And not forgetting that another recommendation is that there is increased access to spectrum for 5G services; and infrastructure (including pipes and sewers) owned by other utilities such as power, gas and water, will be made be easy to access, and available for both fixed and mobile use.
Ofcom is also to reform regulation to allow unrestricted access to Openreach ducts and poles for both residential and business use, including essential mobile infrastructure, and the government will also allow mobile networks to make far greater use of Government buildings to boost mobile coverage across the UK.
“The FTIR will drive competition and commercial investment in full fibre networks across as much of the UK as possible,” said the government. “However there will be some parts of the country where it will be unlikely that that the market will be able to deliver alone.”
This means that in order to achieve nationwide availability of full fibre, the taxpayer will have to provide additional funding of around £3 billion to £5 billion to support commercial investment in the final 10 percent of areas.
“These, often rural areas, must not be forced to wait until the rest of the country has connectivity before they can access gigabit-capable networks,” said the government.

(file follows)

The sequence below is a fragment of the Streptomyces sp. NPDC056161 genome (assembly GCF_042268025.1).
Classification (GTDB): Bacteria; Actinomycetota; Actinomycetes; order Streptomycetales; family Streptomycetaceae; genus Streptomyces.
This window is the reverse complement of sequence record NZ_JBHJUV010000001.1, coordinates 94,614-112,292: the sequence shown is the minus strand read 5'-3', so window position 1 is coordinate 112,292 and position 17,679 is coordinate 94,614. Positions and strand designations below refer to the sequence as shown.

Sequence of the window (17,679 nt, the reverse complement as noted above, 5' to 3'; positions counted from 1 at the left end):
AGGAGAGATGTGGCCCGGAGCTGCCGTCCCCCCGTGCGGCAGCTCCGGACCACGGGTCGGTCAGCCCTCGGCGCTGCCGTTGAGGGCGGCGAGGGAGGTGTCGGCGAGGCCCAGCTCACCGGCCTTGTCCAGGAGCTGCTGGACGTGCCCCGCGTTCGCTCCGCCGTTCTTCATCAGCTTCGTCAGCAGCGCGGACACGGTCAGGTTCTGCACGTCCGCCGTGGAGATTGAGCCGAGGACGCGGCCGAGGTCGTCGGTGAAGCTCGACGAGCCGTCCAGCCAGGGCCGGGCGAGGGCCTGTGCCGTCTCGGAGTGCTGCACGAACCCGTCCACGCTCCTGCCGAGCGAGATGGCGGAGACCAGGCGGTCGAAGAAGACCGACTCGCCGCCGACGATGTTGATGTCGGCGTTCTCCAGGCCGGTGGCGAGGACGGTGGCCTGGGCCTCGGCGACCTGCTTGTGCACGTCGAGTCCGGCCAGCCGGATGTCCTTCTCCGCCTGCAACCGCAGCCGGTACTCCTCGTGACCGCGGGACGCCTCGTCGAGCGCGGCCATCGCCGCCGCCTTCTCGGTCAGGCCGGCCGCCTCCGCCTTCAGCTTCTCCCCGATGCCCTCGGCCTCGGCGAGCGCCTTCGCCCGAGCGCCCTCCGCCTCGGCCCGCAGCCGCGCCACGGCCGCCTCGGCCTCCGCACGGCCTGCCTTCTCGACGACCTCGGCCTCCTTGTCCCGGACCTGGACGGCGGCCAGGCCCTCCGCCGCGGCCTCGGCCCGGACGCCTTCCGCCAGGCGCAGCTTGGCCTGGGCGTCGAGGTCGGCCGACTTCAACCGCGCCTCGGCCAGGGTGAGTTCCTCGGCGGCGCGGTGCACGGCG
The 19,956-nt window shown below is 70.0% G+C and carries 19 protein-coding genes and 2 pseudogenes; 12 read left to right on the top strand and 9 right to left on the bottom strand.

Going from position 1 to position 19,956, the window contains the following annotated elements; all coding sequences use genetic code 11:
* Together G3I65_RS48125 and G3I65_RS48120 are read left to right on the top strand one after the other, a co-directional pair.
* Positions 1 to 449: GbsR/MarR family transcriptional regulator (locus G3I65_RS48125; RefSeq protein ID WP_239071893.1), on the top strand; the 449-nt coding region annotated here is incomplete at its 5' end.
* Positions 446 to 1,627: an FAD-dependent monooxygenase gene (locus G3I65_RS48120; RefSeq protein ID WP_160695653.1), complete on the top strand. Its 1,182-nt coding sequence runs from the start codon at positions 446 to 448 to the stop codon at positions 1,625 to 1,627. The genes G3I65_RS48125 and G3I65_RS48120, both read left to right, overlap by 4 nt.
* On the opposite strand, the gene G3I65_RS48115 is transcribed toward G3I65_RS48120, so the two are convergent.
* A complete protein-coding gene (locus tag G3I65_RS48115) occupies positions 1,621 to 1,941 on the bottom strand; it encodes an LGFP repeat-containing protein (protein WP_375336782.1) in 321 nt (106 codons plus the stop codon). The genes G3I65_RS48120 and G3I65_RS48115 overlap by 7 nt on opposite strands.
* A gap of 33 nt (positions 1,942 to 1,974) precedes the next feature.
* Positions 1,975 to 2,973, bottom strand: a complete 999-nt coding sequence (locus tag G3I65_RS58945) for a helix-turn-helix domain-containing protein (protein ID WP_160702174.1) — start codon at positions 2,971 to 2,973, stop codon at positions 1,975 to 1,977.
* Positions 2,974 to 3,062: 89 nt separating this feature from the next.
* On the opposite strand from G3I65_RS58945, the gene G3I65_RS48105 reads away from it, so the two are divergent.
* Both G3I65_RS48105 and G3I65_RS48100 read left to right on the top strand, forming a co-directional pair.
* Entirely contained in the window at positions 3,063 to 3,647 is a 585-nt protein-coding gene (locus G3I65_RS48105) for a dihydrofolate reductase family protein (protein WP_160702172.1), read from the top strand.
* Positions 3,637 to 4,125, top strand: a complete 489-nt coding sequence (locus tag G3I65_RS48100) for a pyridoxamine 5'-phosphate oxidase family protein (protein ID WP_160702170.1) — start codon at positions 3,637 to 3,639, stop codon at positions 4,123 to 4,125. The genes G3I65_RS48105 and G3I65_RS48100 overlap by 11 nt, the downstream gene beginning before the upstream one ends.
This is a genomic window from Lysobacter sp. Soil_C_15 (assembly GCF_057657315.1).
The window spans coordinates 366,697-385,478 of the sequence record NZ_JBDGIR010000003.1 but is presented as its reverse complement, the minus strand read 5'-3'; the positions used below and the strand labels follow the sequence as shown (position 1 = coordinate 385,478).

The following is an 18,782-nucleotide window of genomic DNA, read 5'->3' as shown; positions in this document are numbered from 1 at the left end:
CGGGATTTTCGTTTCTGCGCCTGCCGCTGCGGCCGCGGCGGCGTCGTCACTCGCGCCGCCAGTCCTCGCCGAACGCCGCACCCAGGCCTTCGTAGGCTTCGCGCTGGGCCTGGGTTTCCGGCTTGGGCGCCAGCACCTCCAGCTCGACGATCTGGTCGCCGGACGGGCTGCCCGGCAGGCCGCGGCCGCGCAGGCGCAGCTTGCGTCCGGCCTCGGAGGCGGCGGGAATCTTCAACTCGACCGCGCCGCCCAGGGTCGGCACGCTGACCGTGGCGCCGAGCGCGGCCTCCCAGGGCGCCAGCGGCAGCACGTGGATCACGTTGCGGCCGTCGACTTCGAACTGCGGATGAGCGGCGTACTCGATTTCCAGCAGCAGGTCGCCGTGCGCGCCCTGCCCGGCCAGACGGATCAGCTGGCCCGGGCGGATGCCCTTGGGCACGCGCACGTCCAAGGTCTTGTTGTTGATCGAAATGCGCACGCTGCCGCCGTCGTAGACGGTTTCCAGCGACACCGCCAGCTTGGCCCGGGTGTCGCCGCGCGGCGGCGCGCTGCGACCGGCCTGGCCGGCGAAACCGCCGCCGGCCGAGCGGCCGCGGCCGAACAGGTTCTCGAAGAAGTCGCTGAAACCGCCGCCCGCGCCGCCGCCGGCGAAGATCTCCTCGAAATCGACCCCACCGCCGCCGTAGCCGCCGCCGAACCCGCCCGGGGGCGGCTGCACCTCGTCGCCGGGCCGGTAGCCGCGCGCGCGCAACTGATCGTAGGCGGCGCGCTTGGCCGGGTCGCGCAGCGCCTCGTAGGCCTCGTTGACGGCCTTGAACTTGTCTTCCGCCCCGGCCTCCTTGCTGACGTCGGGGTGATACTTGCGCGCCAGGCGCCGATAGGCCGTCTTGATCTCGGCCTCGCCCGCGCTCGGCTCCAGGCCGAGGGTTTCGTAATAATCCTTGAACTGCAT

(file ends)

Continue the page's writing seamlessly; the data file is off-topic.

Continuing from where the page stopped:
“We welcome the Government’s review, and share its ambition for full-fibre and 5G networks to be rolled out right across the UK,” said Sharon White, Ofcom chief executive.
“The Government and Ofcom are working together, and with industry, to help ensure people and businesses get the broadband and mobile they need for the 21st century,” she added.
BT meanwhile also made encouraging noises.
“We’re encouraged by the Government’s plan to promote competition, tackle red tape and bust the barriers to investment,” an Openreach spokesperson told Silicon UK via email. “As the national provider, we’re ambitious and want to build full fibre broadband to 10 million premises and beyond – so it’s vital that this becomes an attractive investment without creating digital inequality or a lack of choice for consumers and businesses across the country.”
“As the Government acknowledges, the economics of building digital infrastructure remain challenging for everyone, and we believe a review of the current business rates regime is necessary to stimulate the whole sector,” the Openreach spokesperson said. “We want everybody in the UK to have fast, reliable access to the internet and we’re actively working on ways to increase adoption of our superfast and ultrafast services across the country.”
“We’re already building full fibre to around 10,000 homes and businesses every week, and by 2020 we’ll have reached 3 million,” the spokesperson concluded. “We’re determined to be the dependable partner for Government, the industry and our 600 wholesale customers as we work to bolster Britain’s position as a global digital leader.”
The government has made no secret of the fact that it wants the UK to have a full fibre network as well as 5G connectivity going forward.
BT Openreach has already planned to reach 12 million homes by the end of the decade using a combination of fibre to the premise (FTTP) and G.Fast, which speeds up copper connections.